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If you are noticing rust deposits around your water fixtures or in your appliances, then your water might need to be softened. Mineral build up in our homes is typically because of water being too hard, meaning it is filled with minerals like calcium and magnesium. A water softener is a simple solution to this problem. Once you have one, you have to find the right salt to put into your water softener. Continue reading to find out who wins in Diamond Crystal vs Morton Water Softener Salt comparison.
What Is A Water Softener System?
A water softener is a system that is installed in your home, typically plumbed into the home’s water supply system, that filters the water to take out hard minerals. The most predominant minerals to be removed are calcium and magnesium. Sometimes there will be traces of manganese, iron, and radium.
The Science Behind These Systems
A water softener system is comprised of two separate tanks. There will be a shorter, stockier tank called the brine tank. This is the tank that holds the salt (we will discuss these later). There will be water in this tank with the salt, and together they make a brine solution. The taller, skinner tank which usually has the controls on top is called the media tank, or the resin tank. The media tank holds resin beads, and these beads hold electrically charged ions.
When the water that is coming into your house enters the media tank, the hard minerals in the water are attracted to these resin beads. During the ion exchange process, the hard minerals leave the water and attach to the resin beads. In exchange, the sodium ions leave the resin beads and enter the water. The process leaves you with softer water and all the benefits that it offers.
At a pre-set time, the media tank will start a self cleaning process called regeneration. This occurs when the resin beads are full of hard water minerals and need to be flushed and cleaned. The first step is the back wash cycle, where water is pumped through the media tank and out the drain to remove any dirt or sediments.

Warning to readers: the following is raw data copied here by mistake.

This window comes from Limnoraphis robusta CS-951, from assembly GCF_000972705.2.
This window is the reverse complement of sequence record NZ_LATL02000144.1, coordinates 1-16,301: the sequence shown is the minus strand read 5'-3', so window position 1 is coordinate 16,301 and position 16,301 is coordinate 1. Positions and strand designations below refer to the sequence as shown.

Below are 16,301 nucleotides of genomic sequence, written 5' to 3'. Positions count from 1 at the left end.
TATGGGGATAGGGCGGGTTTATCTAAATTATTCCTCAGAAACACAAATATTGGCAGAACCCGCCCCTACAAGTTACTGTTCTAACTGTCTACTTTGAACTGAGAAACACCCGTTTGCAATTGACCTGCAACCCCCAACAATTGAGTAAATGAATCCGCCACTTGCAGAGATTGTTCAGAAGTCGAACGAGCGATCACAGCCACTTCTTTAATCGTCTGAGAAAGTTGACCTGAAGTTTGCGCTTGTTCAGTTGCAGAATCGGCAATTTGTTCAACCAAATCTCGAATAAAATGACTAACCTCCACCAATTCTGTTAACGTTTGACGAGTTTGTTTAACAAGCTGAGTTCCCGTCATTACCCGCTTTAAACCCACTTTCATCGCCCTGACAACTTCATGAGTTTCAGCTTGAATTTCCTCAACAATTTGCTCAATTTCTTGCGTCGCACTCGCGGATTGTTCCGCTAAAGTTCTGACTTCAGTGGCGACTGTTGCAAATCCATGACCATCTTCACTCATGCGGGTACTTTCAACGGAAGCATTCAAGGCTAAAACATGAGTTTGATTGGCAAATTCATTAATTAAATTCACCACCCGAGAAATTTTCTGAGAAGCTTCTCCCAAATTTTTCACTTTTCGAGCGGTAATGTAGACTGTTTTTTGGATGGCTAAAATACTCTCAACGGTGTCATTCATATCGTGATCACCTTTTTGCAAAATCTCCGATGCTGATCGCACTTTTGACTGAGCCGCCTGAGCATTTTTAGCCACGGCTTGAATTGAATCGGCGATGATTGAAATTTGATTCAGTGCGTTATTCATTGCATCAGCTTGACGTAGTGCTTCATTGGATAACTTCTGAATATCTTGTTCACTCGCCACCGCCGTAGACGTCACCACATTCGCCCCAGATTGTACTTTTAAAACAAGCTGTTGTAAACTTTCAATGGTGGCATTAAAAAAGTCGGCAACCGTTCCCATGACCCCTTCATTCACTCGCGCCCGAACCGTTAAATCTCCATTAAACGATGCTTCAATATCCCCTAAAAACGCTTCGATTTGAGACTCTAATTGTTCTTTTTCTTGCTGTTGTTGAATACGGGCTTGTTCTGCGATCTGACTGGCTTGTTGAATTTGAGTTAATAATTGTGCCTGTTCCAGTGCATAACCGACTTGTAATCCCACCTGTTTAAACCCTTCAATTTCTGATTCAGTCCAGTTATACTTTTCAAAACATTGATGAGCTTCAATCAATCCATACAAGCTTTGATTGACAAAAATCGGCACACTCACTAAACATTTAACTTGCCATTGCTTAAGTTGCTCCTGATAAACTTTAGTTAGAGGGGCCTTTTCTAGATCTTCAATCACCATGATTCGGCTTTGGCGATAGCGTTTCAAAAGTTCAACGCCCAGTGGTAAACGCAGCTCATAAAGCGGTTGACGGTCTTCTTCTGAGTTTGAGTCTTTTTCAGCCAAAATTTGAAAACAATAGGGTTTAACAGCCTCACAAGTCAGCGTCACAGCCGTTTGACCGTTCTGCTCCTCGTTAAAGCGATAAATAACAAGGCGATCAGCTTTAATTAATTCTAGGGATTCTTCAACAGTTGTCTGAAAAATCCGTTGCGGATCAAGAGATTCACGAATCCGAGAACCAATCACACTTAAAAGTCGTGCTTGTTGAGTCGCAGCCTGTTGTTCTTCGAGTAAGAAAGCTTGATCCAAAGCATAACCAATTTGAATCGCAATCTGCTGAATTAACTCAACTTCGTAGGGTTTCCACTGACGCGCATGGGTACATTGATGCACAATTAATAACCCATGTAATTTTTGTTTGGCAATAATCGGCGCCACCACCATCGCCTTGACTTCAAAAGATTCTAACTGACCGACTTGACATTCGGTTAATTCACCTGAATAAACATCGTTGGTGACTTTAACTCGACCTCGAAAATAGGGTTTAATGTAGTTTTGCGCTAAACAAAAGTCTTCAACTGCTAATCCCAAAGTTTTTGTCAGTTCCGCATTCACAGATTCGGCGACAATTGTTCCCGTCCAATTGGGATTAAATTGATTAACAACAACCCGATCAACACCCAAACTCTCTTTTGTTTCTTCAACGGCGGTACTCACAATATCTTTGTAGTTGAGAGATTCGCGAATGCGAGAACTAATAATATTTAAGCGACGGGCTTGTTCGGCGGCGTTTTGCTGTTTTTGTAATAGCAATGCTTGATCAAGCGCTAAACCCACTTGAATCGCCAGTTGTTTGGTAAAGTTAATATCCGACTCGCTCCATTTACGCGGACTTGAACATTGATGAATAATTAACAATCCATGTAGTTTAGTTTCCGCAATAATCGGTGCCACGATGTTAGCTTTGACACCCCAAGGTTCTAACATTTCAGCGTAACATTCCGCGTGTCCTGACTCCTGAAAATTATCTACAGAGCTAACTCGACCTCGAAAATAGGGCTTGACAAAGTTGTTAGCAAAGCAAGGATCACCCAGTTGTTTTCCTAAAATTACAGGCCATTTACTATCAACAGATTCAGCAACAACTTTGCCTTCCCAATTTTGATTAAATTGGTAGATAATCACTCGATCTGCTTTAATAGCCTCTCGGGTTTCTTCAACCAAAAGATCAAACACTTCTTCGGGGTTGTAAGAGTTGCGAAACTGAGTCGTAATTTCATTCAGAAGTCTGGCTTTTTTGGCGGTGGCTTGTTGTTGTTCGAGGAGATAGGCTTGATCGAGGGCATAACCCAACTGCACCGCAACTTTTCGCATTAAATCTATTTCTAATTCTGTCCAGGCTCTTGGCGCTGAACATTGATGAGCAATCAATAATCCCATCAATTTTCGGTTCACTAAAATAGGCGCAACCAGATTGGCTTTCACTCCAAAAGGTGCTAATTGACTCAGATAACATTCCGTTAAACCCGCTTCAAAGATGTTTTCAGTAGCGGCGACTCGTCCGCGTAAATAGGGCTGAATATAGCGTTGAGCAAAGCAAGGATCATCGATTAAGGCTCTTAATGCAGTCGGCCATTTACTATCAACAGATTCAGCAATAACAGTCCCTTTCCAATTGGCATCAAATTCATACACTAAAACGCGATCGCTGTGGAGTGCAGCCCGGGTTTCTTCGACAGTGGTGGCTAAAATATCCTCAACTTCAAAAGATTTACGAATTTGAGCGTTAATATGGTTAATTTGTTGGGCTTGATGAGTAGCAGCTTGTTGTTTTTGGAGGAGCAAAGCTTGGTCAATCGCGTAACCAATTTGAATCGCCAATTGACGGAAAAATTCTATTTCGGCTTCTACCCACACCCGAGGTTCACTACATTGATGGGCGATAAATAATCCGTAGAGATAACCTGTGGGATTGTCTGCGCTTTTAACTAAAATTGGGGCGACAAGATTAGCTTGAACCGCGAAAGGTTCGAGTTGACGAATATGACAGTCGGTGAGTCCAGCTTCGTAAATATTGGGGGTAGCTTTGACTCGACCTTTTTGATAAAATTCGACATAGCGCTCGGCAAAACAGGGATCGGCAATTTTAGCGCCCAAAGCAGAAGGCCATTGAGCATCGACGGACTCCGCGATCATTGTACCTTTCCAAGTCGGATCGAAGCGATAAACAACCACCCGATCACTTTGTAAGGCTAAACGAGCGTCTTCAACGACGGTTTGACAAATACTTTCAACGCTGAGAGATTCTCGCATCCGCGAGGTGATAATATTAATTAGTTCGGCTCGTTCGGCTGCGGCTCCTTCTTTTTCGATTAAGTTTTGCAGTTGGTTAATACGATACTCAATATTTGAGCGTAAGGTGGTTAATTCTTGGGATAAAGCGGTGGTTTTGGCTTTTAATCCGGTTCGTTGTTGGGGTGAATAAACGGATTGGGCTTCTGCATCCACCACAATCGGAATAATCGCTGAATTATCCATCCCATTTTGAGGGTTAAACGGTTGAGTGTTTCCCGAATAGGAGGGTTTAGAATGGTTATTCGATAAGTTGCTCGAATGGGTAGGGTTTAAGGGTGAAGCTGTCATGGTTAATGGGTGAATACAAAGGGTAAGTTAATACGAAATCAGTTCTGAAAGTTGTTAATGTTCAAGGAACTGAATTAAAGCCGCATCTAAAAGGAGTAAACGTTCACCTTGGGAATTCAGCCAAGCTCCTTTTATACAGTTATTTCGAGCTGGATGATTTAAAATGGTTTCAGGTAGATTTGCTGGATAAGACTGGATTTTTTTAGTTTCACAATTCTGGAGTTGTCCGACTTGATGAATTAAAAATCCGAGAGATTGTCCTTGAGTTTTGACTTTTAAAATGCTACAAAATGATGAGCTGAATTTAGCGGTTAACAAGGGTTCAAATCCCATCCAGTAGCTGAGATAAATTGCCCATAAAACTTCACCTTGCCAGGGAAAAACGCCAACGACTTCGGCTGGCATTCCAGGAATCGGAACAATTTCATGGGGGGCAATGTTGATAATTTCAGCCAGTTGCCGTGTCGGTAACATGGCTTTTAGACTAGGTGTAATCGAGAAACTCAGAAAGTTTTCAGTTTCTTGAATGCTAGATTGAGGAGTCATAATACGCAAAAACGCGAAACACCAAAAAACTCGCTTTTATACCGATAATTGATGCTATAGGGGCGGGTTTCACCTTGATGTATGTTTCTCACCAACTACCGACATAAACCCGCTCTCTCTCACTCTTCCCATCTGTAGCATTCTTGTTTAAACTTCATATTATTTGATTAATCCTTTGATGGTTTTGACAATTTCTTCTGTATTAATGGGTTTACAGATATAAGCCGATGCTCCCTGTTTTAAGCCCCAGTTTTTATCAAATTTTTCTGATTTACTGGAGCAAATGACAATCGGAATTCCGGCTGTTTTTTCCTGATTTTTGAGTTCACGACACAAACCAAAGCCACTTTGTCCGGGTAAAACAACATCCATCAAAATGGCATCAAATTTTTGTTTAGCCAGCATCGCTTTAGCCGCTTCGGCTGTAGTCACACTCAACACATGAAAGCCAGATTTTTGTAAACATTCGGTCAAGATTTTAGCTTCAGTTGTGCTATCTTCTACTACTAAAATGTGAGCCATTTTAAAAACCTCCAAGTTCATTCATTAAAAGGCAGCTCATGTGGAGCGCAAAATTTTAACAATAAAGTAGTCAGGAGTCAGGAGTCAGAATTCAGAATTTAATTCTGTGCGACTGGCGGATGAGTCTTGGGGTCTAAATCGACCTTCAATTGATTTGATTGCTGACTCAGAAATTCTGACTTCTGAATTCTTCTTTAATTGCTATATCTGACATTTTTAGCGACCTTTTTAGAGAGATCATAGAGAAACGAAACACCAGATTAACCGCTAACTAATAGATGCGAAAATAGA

Once this is complete, water from the brine tank will be pumped into the media tank, and this brine water (salt water) will clean the resin beads from the build up of hard water deposits. After this is finished, clean water will run through the media tank to give the beads one final rinse. The last step is for water to pump into the brine tank so it is full and ready for the next regeneration process.
Does Salt Soften Water?
While it’s actually the resin beads that remove the hard minerals from our water, salt plays a very important role. As mentioned, it is the salt brine that keeps these important beads clean and ready to do their job. While the salt used in the water softeners is pure salt, you cannot just fill your brine tank with table salt if it’s running low. There are specifically designed salts that are made for these tanks. In this section we will discuss the various types of salt used in the water softeners, as well as important properties this salt should have.
To Salt Or Not To Salt?
Many newer water softeners can use either sodium chloride (salt) or potassium chloride (non-salt). While nearly all systems can use sodium chloride, there are those that will not process the potassium chloride. In addition, the potassium chloride can be more difficult to find.
Potassium chloride is 99% sodium free and is supposed to be better for the environment and for your health. Both Diamond Crystal and Morton Salt brands offer a potassium chloride product, and if you have particular health issues such as high blood pressure, your doctor may recommend this option.
Most of the higher quality brands of sodium chloride (like the two we are reviewing here) have purification processes and additives that make using the salt option healthier and better for the environment than it was decades ago. They are still the more cost effective option as potassium chloride is more expensive.
The Purer The Better
Salt is a natural mineral found in the ground and in the ocean. Because of this, there are impurities found in salt. If these impurities make it into your brine tank, they can leave behind a mushy residue that can affect how well the softener works. The more impurities found in the salt you use, the more often you will have to clean and maintain your water softener.